You will be redirected back to your article in seconds

Sundance Film Review: ’31’

An RV-full of carnys are forced into a deadly Halloween 'game' in Rob Zombie's latest horror pastiche.

Sheri Moon Zombie, Jeff Daniel Phillips, Lawrence Hilton-Jacobs, Meg Foster, Kevin Jackson, Richard Brake, Jane Carr, Daniel Roebuck, Pancho Moler, Lew Temple, Lew Temple, David Ury, Torsten Voges, Judy Geeson, Malcolm McDowell, Tracey Walker, Elizabeth Daily, Esperanza America, Michael Alcott, Andrea Dora. (English, Spanish dialogue)

Official Site: http://www.imdb.com/title/tt3835080/

Rob Zombie truly loves horror movies. But he still hasn’t made a good one, and “31” is a perfect encapsulation of the reasons why: It’s a fanboy’s highlight reel of homages, without any of the credibility or context that made most of the films he’s inspired by so fine. Those who liked his first narrative features, “House of 1000 Corpses” and “The Devil’s Rejects,” will probably enjoy his latest, which feels like a mash-up of the two (as well as numerous older films). But for others, this energetic exercise in forced badassery will be too silly and self-conscious to feel genuinely edgy, despite all the blood spilt and familiar taboos violated. (You know something’s wrong when your reaction to one character’s entrance is “Oh. A Nazi killer dwarf. That figures.”) As with Zombie’s prior efforts outside the “Halloween” reboots, this looks destined for a quick theatrical career (planned for summer by Alchemy), followed by wider access to genre buffs via home formats.

The protagonists here are an RV-full of potty-mouthed, grab-handy carnys driving to their next gig on Halloween in 1976. After a stop at a creepy gas station, they’re halted by a line of scarecrows blocking a dusty rural road. Soon several of the travelers are dead, and the others hauled forcibly to some sort of abandoned industrial compound where three aristos in Louis XIV powder and wigs (Malcolm McDowell, Judy Geeson and Jane Carr) inform them they are now playing the “game” of 31. Which is basically “The Most Dangerous Game” meets “Saw,” plus elements of Oliver Stone’s “Seizure,” “The Texas Chainsaw Massacre,” and so on.

That leaves girly-show dancer Charly (Sheri Moon Zombie), the much older Venus (Meg Foster), Panda (Lawrence Hilton-Jacobs), Levon (Kevin Jackson) and Roscoe (Jeff Daniel Phillips) in a trap-laden maze where they are serially laid siege to by the aforementioned evil little person (Pancho Moler), three chainsaw-wielding clowns, and a couple of full-sized Aryan “master race” caricatures (Elizabeth Daily, Torsten Voges).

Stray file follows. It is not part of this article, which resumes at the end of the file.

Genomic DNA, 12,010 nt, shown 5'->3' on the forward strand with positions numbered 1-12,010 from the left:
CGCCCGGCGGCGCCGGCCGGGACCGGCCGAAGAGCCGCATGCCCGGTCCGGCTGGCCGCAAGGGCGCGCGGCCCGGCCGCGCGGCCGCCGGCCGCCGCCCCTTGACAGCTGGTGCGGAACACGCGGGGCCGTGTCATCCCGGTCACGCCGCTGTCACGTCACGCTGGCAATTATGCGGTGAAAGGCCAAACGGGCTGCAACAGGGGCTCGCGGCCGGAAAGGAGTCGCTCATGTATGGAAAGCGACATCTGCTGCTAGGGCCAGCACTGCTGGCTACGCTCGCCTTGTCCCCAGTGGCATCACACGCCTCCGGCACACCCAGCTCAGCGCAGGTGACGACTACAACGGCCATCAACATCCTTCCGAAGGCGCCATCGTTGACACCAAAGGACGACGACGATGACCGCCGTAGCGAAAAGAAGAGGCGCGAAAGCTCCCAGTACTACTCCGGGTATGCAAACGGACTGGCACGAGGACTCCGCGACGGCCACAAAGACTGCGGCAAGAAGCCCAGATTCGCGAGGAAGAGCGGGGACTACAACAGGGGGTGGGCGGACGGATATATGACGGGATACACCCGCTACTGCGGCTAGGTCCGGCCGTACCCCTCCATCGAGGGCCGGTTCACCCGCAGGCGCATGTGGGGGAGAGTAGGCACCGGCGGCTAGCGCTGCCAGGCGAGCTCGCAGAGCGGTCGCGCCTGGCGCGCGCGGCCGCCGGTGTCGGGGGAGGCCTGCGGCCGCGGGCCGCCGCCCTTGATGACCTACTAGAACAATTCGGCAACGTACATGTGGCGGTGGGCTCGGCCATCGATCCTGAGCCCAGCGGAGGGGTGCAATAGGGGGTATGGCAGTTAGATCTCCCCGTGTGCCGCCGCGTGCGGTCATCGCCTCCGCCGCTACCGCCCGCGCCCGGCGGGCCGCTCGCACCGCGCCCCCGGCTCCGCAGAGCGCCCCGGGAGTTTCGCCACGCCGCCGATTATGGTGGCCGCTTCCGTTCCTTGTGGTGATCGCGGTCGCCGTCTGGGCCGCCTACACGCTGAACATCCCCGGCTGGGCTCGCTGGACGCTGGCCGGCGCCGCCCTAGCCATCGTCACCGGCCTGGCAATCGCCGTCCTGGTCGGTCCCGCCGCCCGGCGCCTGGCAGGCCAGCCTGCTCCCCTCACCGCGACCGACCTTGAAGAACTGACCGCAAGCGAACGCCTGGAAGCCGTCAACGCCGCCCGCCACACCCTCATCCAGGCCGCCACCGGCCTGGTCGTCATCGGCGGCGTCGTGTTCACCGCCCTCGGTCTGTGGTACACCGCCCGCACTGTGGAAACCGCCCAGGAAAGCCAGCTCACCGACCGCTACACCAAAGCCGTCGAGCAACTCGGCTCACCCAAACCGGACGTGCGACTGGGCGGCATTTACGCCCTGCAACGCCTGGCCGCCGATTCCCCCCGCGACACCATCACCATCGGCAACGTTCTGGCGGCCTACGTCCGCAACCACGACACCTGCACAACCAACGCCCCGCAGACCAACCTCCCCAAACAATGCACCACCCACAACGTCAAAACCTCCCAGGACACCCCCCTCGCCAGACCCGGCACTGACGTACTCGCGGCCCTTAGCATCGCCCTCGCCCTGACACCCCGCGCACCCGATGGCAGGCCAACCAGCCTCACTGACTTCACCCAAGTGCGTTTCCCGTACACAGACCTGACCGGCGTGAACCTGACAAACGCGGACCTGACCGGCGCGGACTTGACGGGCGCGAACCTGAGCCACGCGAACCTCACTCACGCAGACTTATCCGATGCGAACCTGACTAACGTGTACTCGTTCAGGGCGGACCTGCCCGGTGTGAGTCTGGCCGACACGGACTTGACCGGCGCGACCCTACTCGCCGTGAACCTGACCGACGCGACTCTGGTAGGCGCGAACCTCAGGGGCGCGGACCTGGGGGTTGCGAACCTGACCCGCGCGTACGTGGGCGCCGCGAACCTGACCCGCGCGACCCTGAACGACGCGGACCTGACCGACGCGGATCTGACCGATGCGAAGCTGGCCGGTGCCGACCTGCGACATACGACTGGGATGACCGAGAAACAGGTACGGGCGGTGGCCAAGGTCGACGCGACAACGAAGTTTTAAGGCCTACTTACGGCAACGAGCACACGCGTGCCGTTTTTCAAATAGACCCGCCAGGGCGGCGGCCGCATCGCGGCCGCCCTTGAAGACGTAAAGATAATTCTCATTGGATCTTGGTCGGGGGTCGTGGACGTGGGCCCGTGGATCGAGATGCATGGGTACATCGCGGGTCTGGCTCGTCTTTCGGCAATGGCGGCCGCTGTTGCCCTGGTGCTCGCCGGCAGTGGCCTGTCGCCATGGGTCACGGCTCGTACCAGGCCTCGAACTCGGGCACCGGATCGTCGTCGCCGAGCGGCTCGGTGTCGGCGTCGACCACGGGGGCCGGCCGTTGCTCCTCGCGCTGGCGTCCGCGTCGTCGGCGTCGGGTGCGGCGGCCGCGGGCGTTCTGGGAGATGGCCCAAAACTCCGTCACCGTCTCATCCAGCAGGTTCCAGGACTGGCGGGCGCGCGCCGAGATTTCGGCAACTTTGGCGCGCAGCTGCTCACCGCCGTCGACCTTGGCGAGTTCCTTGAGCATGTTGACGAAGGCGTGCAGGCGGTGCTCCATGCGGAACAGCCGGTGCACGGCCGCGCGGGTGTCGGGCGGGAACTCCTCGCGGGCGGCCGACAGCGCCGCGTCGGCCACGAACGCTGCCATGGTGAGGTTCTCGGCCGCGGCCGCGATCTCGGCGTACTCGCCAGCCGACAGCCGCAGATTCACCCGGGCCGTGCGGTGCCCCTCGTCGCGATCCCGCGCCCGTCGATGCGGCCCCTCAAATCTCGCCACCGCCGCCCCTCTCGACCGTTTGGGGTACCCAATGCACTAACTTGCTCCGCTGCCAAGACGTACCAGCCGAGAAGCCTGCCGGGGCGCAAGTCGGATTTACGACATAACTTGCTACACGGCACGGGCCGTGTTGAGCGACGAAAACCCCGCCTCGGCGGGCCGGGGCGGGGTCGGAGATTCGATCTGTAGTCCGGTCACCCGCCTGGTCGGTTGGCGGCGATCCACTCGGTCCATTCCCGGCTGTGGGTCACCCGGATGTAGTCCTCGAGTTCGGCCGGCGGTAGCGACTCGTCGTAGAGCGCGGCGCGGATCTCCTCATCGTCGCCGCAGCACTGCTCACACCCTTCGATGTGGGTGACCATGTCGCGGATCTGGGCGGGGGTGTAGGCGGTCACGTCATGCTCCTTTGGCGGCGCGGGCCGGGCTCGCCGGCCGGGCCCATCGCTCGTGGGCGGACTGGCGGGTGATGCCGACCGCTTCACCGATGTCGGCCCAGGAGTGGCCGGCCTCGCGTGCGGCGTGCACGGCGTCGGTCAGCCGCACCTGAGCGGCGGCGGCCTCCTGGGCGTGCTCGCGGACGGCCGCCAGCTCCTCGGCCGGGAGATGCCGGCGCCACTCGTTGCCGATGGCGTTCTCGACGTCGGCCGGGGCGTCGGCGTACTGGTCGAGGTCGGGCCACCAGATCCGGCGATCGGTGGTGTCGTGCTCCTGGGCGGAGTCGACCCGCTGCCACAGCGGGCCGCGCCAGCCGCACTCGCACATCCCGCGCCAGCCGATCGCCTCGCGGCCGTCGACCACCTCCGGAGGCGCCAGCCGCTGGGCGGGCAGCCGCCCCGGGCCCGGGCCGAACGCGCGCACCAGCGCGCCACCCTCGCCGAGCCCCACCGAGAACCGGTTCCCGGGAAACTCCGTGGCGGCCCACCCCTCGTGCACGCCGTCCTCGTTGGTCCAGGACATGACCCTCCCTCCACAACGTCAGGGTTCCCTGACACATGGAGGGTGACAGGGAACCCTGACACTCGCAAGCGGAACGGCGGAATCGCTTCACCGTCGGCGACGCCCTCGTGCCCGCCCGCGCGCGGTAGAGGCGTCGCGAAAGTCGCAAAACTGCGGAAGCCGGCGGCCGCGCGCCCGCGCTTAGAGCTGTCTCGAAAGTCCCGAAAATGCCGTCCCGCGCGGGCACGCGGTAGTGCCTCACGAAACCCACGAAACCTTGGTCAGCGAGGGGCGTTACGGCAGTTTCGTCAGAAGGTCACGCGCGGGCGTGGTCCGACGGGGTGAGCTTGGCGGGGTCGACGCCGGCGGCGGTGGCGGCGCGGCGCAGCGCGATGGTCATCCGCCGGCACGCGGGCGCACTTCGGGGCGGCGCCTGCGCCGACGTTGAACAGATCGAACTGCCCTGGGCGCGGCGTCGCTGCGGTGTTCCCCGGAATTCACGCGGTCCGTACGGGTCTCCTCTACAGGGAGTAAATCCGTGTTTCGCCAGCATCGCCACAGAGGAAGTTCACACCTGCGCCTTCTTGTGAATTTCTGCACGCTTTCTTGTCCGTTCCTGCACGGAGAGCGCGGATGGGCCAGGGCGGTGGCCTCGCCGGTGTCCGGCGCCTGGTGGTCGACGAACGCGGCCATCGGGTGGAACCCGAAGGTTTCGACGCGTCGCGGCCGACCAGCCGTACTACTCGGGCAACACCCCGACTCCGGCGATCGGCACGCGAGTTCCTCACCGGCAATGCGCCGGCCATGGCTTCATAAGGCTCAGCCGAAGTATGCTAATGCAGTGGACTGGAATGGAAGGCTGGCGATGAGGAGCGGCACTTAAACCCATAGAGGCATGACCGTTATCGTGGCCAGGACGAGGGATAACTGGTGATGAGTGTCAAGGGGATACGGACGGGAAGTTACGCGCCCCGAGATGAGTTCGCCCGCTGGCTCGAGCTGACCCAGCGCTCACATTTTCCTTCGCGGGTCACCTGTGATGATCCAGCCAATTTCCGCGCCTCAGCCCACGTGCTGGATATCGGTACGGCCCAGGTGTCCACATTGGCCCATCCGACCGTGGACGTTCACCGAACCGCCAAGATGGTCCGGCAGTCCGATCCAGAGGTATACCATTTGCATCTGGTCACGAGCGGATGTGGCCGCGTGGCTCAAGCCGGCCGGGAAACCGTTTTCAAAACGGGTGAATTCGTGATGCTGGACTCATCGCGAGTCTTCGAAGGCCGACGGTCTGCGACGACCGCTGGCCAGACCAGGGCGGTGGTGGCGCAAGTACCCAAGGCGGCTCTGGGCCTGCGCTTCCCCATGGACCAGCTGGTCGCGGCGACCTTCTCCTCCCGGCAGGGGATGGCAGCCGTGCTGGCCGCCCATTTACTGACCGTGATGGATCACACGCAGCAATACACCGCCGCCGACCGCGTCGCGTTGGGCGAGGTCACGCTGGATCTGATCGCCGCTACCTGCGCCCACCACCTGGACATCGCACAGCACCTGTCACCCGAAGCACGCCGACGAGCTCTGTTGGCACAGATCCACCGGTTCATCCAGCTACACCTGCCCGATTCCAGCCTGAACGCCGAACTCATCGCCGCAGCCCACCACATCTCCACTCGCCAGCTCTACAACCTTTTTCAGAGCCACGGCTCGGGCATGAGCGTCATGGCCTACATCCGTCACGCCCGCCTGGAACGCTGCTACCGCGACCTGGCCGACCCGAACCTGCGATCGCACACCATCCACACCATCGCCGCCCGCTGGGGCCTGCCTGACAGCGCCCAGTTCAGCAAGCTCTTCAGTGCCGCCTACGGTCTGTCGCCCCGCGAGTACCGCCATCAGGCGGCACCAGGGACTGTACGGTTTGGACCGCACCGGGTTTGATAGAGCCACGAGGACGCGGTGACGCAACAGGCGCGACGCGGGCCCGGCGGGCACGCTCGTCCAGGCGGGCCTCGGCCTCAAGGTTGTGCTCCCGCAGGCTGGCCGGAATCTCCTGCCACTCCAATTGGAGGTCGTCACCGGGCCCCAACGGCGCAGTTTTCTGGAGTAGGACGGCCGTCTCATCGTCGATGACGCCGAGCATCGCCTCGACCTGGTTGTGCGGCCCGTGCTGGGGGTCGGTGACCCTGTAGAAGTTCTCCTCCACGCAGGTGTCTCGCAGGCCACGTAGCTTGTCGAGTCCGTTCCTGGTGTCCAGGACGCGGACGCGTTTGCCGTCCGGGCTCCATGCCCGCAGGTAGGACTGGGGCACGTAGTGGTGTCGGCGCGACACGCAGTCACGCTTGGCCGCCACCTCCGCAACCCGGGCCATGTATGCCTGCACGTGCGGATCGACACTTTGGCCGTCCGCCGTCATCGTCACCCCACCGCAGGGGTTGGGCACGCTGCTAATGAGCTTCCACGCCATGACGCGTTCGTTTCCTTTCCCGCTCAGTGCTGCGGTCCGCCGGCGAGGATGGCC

They have 12 hours to survive the onslaught, at which time they’ll be freed — though their bet-placing captors place very long odds on that happening. When it looks like it actually might (not for all, of course), the baddies’ secret weapon is summoned in the form of another cackling meanie in scary clown makeup: this one called Doom-Head (Richard Brake), whom we’ve already met in a prologue.

Rob Zombie is so likably intelligent in interviews, and such a good-humored showman in his musical career, that the crass, overripe yet undercooked nature of his screenplays comes as a continual disappointment. The ’70s movies he loves (the original “Chainsaw,” “The Hills Have Eyes,” “The Last House on the Left,” etc.) worked largely because they established a “normal” world before letting malevolent crazies violate it, greatly heightening the eventual shock and terror. But Zombie’s films lunge so eagerly from zero to 11 that they skip everything in between. The “dark” characters and situations are so cartoonish from the get-go that there’s little chance of any suspense or atmosphere building; even the ample mayhem is too chaotically staged to have much visceral impact.

Likewise, the dialogue is so rotely expletive-riddled that tough words lose all impact, especially when we’re meant to take seriously lines as lame as “S–t’s goin’ DOWN!” or “Murder School is now in session!” (Lamer still, one suspects two characters briefly speak Spanish only so viewers can slap themselves on the back for knowing what “maricon” and “puta” mean.)

It’s a pity, because in other ways Zombie has the knack; his attention to pacing (if a tad too hectic), gothic lighting effects, impressive production design aspects on slim means, etc., should be the envy of many a less stylish recent horror aficionado/director. There’s also pleasure in his Tarantino-like casting of semi-forgotten old favorites, though only sinewy near-septuagenarian Foster manages to create a semblance of an actual person here. (Even Mrs. Zombie, quite fine in her husband’s otherwise weak “Halloween” and frustrating near-miss “Lords of Salem,” can’t do much with the material she’s given this time.)